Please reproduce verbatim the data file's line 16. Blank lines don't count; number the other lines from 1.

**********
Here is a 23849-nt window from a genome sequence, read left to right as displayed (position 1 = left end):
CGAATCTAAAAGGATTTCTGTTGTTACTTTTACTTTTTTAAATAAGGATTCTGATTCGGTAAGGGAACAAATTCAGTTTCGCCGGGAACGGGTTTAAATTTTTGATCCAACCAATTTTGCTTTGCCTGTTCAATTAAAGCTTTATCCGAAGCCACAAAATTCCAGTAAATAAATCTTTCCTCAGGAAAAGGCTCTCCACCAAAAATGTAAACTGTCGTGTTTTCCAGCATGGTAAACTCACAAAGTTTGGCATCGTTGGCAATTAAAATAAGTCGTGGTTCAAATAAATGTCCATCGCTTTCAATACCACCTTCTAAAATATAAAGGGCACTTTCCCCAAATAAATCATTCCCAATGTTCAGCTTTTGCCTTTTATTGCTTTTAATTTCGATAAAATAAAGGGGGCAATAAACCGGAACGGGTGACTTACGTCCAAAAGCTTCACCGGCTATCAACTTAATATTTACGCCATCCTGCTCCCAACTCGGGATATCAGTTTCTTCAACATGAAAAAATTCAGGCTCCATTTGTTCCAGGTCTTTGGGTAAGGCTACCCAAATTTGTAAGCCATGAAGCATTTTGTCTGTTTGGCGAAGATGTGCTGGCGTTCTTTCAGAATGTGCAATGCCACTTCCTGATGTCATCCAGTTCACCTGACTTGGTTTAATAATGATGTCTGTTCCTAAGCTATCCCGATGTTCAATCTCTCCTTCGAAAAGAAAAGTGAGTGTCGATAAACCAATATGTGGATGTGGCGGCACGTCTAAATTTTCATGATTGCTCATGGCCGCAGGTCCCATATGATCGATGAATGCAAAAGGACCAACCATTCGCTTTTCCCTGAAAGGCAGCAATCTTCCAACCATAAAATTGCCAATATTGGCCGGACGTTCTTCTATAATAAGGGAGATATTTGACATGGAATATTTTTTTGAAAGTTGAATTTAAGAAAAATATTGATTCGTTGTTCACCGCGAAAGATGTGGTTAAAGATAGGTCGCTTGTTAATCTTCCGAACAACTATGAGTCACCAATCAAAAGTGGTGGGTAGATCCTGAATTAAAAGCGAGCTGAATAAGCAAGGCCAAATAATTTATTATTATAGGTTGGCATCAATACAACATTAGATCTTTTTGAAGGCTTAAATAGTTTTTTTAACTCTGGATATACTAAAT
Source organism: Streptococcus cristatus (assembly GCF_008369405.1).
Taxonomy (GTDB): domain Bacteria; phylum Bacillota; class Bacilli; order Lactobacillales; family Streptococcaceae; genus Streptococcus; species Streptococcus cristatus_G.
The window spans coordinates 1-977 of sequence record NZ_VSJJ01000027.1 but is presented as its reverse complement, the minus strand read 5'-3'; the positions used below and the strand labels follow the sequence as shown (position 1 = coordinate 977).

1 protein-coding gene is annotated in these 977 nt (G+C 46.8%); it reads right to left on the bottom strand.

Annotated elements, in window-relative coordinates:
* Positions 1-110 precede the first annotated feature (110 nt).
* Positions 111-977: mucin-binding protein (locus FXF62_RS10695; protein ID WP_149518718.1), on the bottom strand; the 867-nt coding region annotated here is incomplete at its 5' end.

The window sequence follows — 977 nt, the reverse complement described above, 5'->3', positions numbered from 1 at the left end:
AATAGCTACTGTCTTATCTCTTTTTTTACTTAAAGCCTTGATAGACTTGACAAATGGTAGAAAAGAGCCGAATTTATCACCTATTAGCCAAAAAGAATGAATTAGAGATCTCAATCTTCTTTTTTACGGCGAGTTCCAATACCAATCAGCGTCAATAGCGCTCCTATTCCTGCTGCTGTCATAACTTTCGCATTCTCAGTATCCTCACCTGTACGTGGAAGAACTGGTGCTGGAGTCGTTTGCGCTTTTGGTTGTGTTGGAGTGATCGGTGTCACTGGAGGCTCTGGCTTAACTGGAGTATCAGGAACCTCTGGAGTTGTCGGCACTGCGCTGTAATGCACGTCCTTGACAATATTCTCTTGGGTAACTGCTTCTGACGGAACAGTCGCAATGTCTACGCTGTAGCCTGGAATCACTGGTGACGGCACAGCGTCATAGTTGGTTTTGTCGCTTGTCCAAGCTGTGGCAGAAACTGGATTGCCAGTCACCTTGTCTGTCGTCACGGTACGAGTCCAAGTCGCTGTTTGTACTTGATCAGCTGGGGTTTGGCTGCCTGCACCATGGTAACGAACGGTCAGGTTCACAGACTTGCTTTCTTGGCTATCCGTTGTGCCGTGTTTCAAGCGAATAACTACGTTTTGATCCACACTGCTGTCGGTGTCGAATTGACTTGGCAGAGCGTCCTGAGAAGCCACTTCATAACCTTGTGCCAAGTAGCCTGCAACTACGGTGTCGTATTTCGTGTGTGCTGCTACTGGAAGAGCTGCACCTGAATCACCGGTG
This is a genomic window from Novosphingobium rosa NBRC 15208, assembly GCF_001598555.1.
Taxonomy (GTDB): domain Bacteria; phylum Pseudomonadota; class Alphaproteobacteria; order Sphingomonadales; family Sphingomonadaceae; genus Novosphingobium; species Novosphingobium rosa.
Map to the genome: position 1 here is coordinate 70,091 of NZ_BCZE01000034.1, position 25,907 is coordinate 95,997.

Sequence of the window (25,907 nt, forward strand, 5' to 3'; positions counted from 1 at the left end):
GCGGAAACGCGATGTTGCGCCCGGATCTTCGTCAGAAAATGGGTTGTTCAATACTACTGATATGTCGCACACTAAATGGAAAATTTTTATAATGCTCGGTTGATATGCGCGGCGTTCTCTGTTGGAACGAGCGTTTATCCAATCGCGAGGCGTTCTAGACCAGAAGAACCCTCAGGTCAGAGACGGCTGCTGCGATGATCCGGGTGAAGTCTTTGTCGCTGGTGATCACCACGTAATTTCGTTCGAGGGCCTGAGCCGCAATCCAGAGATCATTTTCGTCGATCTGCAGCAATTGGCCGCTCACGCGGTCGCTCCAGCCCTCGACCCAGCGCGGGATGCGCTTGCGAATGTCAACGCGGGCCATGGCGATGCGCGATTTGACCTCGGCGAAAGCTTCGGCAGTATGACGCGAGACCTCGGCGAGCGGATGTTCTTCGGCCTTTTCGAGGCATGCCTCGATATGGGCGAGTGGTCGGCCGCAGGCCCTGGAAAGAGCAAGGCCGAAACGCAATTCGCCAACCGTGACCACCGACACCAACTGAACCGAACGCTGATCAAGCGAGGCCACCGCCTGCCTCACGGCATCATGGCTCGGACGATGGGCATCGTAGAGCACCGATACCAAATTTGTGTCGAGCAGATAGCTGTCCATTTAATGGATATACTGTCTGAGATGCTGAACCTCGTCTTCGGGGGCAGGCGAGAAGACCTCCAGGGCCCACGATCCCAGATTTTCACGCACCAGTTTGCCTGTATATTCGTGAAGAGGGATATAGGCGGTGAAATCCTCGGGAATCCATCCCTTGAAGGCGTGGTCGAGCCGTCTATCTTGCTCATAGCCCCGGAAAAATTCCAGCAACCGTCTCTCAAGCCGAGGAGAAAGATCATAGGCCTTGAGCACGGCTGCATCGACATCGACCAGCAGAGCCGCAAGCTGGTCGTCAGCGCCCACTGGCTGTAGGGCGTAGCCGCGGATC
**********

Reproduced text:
GCGGAAACGCGATGTTGCGCCCGGATCTTCGTCAGAAAATGGGTTGTTCAATACTACTGATATGTCGCACACTAAATGGAAAATTTTTATAATGCTCGGTTGATATGCGCGGCGTTCTCTGTTGGAACGAGCGTTTATCCAATCGCGAGGCGTTCTAGACCAGAAGAACCCTCAGGTCAGAGACGGCTGCTGCGATGATCCGGGTGAAGTCTTTGTCGCTGGTGATCACCACGTAATTTCGTTCGAGGGCCTGAGCCGCAATCCAGAGATCATTTTCGTCGATCTGCAGCAATTGGCCGCTCACGCGGTCGCTCCAGCCCTCGACCCAGCGCGGGATGCGCTTGCGAATGTCAACGCGGGCCATGGCGATGCGCGATTTGACCTCGGCGAAAGCTTCGGCAGTATGACGCGAGACCTCGGCGAGCGGATGTTCTTCGGCCTTTTCGAGGCATGCCTCGATATGGGCGAGTGGTCGGCCGCAGGCCCTGGAAAGAGCAAGGCCGAAACGCAATTCGCCAACCGTGACCACCGACACCAACTGAACCGAACGCTGATCAAGCGAGGCCACCGCCTGCCTCACGGCATCATGGCTCGGACGATGGGCATCGTAGAGCACCGATACCAAATTTGTGTCGAGCAGATAGCTGTCCATTTAATGGATATACTGTCTGAGATGCTGAACCTCGTCTTCGGGGGCAGGCGAGAAGACCTCCAGGGCCCACGATCCCAGATTTTCACGCACCAGTTTGCCTGTATATTCGTGAAGAGGGATATAGGCGGTGAAATCCTCGGGAATCCATCCCTTGAAGGCGTGGTCGAGCCGTCTATCTTGCTCATAGCCCCGGAAAAATTCCAGCAACCGTCTCTCAAGCCGAGGAGAAAGATCATAGGCCTTGAGCACGGCTGCATCGACATCGACCAGCAGAGCCGCAAGCTGGTCGTCAGCGCCCACTGGCTGTAGGGCGTAGCCGCGGATC